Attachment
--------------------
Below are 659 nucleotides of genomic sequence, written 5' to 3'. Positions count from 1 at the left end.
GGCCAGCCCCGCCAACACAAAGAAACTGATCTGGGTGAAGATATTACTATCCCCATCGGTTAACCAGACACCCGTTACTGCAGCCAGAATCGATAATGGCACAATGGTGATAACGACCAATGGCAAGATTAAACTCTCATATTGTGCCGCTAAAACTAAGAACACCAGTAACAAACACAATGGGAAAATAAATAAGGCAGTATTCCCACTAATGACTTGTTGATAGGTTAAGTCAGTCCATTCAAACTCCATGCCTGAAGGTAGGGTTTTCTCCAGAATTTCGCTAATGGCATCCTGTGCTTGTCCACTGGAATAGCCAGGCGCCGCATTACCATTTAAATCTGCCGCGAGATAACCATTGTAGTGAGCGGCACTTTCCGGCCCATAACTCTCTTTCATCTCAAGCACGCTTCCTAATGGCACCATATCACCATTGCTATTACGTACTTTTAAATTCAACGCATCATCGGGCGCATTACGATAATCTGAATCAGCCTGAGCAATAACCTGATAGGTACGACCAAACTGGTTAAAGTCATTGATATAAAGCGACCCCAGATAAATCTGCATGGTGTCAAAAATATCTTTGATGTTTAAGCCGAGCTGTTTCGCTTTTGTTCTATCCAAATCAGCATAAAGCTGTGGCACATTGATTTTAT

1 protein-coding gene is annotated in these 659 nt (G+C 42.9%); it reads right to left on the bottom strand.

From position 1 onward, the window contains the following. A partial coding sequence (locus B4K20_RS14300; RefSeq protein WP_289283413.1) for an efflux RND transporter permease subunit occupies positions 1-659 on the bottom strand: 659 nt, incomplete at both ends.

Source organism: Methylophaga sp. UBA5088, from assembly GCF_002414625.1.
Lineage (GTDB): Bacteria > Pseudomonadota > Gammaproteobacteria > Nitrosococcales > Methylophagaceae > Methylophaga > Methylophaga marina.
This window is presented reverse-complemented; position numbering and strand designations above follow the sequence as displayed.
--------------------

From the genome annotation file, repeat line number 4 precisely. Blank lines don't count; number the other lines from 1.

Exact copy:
From position 1 onward, the window contains the following. A partial coding sequence (locus B4K20_RS14300; RefSeq protein WP_289283413.1) for an efflux RND transporter permease subunit occupies positions 1-659 on the bottom strand: 659 nt, incomplete at both ends.